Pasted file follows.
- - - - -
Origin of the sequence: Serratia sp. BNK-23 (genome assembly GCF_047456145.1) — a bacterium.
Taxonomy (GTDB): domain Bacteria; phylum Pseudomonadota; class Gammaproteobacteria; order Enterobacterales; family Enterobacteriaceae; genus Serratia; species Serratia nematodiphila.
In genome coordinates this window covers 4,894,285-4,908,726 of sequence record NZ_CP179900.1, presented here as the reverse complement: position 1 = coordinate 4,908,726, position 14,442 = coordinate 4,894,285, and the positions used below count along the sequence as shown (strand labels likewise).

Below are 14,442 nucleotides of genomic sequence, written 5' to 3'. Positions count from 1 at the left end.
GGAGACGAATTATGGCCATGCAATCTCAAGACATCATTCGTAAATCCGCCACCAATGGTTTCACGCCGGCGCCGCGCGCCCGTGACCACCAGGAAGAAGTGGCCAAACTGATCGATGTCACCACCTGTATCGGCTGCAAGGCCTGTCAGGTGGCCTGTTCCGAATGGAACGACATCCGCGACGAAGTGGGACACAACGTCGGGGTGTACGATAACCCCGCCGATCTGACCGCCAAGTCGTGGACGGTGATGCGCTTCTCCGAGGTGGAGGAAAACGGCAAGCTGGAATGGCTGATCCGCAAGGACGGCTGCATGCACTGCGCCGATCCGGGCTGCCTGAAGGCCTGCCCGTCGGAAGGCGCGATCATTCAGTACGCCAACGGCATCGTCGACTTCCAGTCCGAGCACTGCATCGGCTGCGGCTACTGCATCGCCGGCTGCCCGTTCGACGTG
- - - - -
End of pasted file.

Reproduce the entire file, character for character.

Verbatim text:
Origin of the sequence: Serratia sp. BNK-23 (genome assembly GCF_047456145.1) — a bacterium.
Taxonomy (GTDB): domain Bacteria; phylum Pseudomonadota; class Gammaproteobacteria; order Enterobacterales; family Enterobacteriaceae; genus Serratia; species Serratia nematodiphila.
In genome coordinates this window covers 4,894,285-4,908,726 of sequence record NZ_CP179900.1, presented here as the reverse complement: position 1 = coordinate 4,908,726, position 14,442 = coordinate 4,894,285, and the positions used below count along the sequence as shown (strand labels likewise).

Below are 14,442 nucleotides of genomic sequence, written 5' to 3'. Positions count from 1 at the left end.
GGAGACGAATTATGGCCATGCAATCTCAAGACATCATTCGTAAATCCGCCACCAATGGTTTCACGCCGGCGCCGCGCGCCCGTGACCACCAGGAAGAAGTGGCCAAACTGATCGATGTCACCACCTGTATCGGCTGCAAGGCCTGTCAGGTGGCCTGTTCCGAATGGAACGACATCCGCGACGAAGTGGGACACAACGTCGGGGTGTACGATAACCCCGCCGATCTGACCGCCAAGTCGTGGACGGTGATGCGCTTCTCCGAGGTGGAGGAAAACGGCAAGCTGGAATGGCTGATCCGCAAGGACGGCTGCATGCACTGCGCCGATCCGGGCTGCCTGAAGGCCTGCCCGTCGGAAGGCGCGATCATTCAGTACGCCAACGGCATCGTCGACTTCCAGTCCGAGCACTGCATCGGCTGCGGCTACTGCATCGCCGGCTGCCCGTTCGACGTG